By Associated Press - Thursday, June 19, 2014

EDINA, Minn. (AP) - Advocates of a law that’s designed to save lives in the event of a drug overdose have been working on implementing it statewide - and they have started teaching people how to administer a drug that can stop an opiate overdose in its tracks.

Lawmakers passed the new immunity law this year, called Steve’s Law, to encourage people to call for help if a friend or family member is experiencing a drug overdose. The law, passed after a surge of opiate overdoses statewide, also allows doctors to prescribe naloxone, or Narcan, to first responders and others so they can use it to reverse the effects of an opiate overdose.

Minnesota Public Radio News reported ( ) that the Steve Rummler Hope Foundation has been working with law enforcement around the state to make sure naloxone is available. On Wednesday, the advocates began what they hope is the first of many training sessions in coming months.

“This is the first training in the state where people can actually leave with a prescription that’s not intended to be used on themselves, and it’s intended to be used on somebody they come across that needs it,” said Lexi Reed Holtum, vice president of the foundation, which pushed for the law.

Wednesday’s trainees included people who lost loved ones to opiate overdoses. They gathered at an Edina church to learn how to administer naloxone, and said they hope the drug will help prevent overdose deaths in the future.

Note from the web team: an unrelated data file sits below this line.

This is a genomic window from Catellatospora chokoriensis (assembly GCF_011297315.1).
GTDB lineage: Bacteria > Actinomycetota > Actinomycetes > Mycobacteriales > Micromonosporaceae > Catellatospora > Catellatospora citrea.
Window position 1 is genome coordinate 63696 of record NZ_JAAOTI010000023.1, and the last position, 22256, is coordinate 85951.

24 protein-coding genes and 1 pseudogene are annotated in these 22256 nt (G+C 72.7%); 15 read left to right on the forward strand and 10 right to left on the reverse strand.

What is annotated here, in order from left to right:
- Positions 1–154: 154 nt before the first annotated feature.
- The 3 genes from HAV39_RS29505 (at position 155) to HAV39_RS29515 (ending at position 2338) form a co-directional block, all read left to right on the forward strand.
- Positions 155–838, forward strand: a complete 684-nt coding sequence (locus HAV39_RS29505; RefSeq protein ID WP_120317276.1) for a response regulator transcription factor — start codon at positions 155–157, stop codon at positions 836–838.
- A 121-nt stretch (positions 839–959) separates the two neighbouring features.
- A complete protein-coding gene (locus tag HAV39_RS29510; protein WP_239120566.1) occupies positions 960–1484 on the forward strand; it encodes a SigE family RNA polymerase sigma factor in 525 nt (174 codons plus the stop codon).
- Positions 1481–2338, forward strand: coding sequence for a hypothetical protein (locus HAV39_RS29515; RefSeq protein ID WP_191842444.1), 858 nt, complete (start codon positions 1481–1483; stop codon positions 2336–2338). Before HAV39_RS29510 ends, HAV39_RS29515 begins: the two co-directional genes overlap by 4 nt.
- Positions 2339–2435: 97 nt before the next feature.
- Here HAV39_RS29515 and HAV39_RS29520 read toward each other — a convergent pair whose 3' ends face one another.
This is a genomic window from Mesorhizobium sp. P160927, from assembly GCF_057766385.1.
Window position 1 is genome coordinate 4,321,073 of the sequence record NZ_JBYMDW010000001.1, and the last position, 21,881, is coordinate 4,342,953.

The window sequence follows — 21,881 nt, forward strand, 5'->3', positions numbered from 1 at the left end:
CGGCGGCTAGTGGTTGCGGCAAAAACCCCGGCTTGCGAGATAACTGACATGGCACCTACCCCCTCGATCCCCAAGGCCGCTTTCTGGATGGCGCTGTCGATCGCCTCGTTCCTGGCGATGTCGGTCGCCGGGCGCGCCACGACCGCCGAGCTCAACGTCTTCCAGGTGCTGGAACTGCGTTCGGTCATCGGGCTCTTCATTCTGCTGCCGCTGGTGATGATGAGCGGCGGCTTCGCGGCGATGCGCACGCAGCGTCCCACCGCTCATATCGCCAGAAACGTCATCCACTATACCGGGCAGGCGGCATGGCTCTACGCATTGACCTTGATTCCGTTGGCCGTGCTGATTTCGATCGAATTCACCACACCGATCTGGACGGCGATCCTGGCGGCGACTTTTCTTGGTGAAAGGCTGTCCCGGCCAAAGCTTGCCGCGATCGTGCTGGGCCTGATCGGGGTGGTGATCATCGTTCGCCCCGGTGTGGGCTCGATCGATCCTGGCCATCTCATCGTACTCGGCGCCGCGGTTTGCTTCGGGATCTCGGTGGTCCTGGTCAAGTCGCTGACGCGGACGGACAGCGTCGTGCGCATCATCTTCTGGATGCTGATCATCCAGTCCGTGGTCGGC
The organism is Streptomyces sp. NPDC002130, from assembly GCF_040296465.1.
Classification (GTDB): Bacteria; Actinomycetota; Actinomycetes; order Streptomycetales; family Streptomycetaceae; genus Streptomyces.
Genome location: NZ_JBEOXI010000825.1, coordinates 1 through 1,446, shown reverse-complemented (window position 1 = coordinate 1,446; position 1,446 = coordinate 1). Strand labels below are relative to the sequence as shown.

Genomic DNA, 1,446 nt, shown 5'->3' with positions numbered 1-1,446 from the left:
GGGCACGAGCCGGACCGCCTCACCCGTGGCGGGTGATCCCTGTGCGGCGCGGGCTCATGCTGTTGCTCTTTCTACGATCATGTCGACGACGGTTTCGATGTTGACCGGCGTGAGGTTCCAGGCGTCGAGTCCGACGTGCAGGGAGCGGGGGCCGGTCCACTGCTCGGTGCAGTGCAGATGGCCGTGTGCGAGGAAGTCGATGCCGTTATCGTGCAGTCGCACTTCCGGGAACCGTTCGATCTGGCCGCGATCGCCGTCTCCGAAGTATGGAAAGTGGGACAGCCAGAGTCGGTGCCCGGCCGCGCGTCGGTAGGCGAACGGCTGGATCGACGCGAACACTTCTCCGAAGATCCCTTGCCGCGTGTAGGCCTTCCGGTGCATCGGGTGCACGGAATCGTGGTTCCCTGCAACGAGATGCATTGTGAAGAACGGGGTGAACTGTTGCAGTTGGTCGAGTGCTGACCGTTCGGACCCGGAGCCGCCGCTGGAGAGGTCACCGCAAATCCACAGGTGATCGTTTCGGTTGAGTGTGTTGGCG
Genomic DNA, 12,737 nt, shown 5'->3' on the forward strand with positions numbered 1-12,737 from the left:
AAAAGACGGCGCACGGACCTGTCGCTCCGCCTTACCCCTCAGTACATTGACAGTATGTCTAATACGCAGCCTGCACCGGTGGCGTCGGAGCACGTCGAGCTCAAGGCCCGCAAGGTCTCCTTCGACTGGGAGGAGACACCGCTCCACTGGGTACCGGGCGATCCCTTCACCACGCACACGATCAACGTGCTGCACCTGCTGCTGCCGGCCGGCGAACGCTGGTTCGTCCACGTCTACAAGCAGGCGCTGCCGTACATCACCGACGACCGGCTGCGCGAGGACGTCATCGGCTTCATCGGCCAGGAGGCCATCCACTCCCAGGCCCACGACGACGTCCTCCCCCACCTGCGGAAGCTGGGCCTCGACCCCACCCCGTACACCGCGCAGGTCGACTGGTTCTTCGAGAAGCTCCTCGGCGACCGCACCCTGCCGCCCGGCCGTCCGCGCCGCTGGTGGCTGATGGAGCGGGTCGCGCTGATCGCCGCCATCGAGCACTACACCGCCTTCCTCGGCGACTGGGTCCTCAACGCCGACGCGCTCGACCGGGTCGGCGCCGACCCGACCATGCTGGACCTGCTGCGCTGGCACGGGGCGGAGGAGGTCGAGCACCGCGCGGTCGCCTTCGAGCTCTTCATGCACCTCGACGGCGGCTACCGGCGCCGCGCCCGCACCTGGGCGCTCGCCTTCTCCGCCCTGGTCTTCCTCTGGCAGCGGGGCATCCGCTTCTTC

Michon Jenkin was among the trainees. Her daughter, Ashley Jenkin-Segal, was 29 when she overdosed on a mixture of oxycontin and Xanax last June 22. Jenkin said her daughter got the drugs from a boyfriend, who had them prescribed to him because of a back injury.

“I’ve never met him,” Jenkin said of the boyfriend. “I do know that when Ashley overdosed that he was afraid of calling 911 because he was in trouble - he was on probation and he had upcoming court dates.”

Ashley had been dead for at least four hours before he called for help.

Ian Noire, who led Wednesday’s training, said before the law changed it was hard to find doctors willing to prescribe naloxone, which limited its availability. Under Steve’s Law, naloxone can be prescribed to public health workers or family members of opiate users.

“Even families having it is a big deal, so that if someone does use alone in their home and mom and dad goes to check on them, and they think they’re not just high, but overdosing, they can give them (naloxone),” Noire said. “Ultimately the biggest thing is saving people’s lives.”


Information from: Minnesota Public Radio News,

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